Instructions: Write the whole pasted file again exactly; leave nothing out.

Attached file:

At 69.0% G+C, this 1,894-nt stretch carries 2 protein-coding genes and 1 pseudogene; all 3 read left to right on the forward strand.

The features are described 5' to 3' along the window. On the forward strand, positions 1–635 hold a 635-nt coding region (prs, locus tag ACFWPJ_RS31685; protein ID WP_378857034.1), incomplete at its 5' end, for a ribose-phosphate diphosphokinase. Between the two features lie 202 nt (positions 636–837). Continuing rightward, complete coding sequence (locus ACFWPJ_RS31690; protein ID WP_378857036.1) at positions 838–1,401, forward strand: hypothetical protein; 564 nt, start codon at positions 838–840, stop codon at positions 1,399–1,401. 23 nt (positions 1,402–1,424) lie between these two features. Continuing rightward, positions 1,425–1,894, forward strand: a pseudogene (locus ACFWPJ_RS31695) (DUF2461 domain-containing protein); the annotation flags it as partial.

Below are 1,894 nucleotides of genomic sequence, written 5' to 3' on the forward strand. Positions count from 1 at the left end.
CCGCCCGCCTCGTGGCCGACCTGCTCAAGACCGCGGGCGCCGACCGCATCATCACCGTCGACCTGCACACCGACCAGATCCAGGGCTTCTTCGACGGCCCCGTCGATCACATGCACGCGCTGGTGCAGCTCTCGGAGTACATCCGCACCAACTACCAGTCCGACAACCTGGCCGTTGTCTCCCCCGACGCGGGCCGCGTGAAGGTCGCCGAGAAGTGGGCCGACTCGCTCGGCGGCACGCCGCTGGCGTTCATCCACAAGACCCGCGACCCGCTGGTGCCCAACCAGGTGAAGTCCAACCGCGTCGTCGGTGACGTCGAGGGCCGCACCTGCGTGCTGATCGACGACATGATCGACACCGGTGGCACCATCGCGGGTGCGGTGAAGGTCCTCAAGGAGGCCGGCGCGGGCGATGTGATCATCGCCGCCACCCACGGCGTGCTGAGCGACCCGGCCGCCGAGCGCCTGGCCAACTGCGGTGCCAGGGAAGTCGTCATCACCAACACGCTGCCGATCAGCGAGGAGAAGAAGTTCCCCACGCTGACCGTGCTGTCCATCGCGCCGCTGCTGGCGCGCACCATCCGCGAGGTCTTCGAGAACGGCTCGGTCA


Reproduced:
At 69.0% G+C, this 1,894-nt stretch carries 2 protein-coding genes and 1 pseudogene; all 3 read left to right on the forward strand.

The features are described 5' to 3' along the window. On the forward strand, positions 1–635 hold a 635-nt coding region (prs, locus tag ACFWPJ_RS31685; protein ID WP_378857034.1), incomplete at its 5' end, for a ribose-phosphate diphosphokinase. Between the two features lie 202 nt (positions 636–837). Continuing rightward, complete coding sequence (locus ACFWPJ_RS31690; protein ID WP_378857036.1) at positions 838–1,401, forward strand: hypothetical protein; 564 nt, start codon at positions 838–840, stop codon at positions 1,399–1,401. 23 nt (positions 1,402–1,424) lie between these two features. Continuing rightward, positions 1,425–1,894, forward strand: a pseudogene (locus ACFWPJ_RS31695) (DUF2461 domain-containing protein); the annotation flags it as partial.

Below are 1,894 nucleotides of genomic sequence, written 5' to 3' on the forward strand. Positions count from 1 at the left end.
CCGCCCGCCTCGTGGCCGACCTGCTCAAGACCGCGGGCGCCGACCGCATCATCACCGTCGACCTGCACACCGACCAGATCCAGGGCTTCTTCGACGGCCCCGTCGATCACATGCACGCGCTGGTGCAGCTCTCGGAGTACATCCGCACCAACTACCAGTCCGACAACCTGGCCGTTGTCTCCCCCGACGCGGGCCGCGTGAAGGTCGCCGAGAAGTGGGCCGACTCGCTCGGCGGCACGCCGCTGGCGTTCATCCACAAGACCCGCGACCCGCTGGTGCCCAACCAGGTGAAGTCCAACCGCGTCGTCGGTGACGTCGAGGGCCGCACCTGCGTGCTGATCGACGACATGATCGACACCGGTGGCACCATCGCGGGTGCGGTGAAGGTCCTCAAGGAGGCCGGCGCGGGCGATGTGATCATCGCCGCCACCCACGGCGTGCTGAGCGACCCGGCCGCCGAGCGCCTGGCCAACTGCGGTGCCAGGGAAGTCGTCATCACCAACACGCTGCCGATCAGCGAGGAGAAGAAGTTCCCCACGCTGACCGTGCTGTCCATCGCGCCGCTGCTGGCGCGCACCATCCGCGAGGTCTTCGAGAACGGCTCGGTCA